Zinc and copper mobility in experimentally disturbed oxisol and ultisol soil columns.
In recent years, sewage sludge has been applied regularly on soils to improve their conditions for plant growth. Recycling of sewage sludge in soils can be beneficial from the aspect of essential plant nutrients and organic matter supplement to soil and plant system. Application of sludge could be one of the most useful and environmental approaches to solve the problems of waste disposal. However, the use of this product can result in several risks due to high content of heavy metals in such sludge. Heavy metals transferred from sewage sludge to soil and subsequently to plants and groundwater become potential environmental and health risk . Distribution (downward movement) of heavy metals in soil is an important issue which should be studied in order to identify the ability of the heavy metals to move through subsoil and eventually lost in groundwater. The important factors controlling their mobility are pH, organic and inorganic ligands .
According to Fadiran et al. , sewage sludge contained high concentration of zinc and Cu in the mobile fraction could possibly be due to the low pH of the sludge. The presence of heavy metals in sewage sludge in high concentrations can be a threat to the soil and water environment. The study of the mobility of heavy metals helps informed the decision makers on the application of sewage sludge for agricultural purposes.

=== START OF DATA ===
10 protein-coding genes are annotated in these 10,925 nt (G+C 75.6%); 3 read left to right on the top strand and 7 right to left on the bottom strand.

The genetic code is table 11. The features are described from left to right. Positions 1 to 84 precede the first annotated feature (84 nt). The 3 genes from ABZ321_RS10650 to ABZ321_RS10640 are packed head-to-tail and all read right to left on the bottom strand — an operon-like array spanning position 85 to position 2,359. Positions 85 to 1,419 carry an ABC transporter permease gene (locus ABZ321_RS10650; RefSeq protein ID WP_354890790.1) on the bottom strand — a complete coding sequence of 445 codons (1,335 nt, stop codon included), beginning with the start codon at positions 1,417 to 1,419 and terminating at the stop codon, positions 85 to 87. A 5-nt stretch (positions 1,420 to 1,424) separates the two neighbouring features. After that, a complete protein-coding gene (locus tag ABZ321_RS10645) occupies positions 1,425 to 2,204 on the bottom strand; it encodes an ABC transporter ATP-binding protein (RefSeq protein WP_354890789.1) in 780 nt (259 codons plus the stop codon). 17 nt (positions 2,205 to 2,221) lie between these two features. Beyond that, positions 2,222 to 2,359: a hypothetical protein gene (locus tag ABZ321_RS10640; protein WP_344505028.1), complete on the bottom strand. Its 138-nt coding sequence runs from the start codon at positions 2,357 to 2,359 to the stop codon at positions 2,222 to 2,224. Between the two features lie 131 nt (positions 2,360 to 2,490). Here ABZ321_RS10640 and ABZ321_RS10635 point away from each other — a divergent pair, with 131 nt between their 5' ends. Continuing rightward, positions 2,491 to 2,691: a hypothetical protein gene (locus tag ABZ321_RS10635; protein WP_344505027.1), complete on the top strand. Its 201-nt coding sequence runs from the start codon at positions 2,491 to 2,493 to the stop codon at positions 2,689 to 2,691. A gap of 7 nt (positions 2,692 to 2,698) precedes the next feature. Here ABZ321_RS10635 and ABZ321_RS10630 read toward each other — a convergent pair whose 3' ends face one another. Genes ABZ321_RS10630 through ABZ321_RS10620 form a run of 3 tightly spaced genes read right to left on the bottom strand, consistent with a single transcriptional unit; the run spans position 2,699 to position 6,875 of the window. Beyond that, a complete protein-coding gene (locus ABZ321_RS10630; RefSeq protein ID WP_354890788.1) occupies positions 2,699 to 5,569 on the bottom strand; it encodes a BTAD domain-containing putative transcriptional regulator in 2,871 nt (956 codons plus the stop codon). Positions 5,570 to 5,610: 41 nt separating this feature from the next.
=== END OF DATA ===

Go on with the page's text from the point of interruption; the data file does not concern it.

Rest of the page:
Leaching is defined as the loss of elements with percolating water. Since heavy metals are among the elements that are washed away into the underground water; the leaching of metals is serious in the soils of the humid region and less significant in the soils of arid area. Leaching of heavy metals from polluted sites is an important pathway for them to be dispersed to the wider environment . Therefore, a study of the mobility of heavy metals such as Zn and Cu in soils treated with sewage sludge seems to be necessary and a justified practice. The main purpose of the present study was to investigate the influence of sewage sludge on the leaching characteristics of Zn and Cu.
MATERIALS AND METHODS
Two soil types, Oxisol (Munchong Series) and Ultisol (Bungor Series) were used in this study. Soil samples were taken from the topsoil (0-20 cm depth) from two sampling sites located in Peninsular Malaysia. The sewage sludge used was obtained from a national sewerage company Indah Water Konsortium (IWK) Sewage Treatment Plant at Bandar Tun Razak, Kuala Lumpur, Malaysia. The sludge and soil samples were air-dried, passed through 2 mm mesh sieve and prepared for their physico-chemical analyses.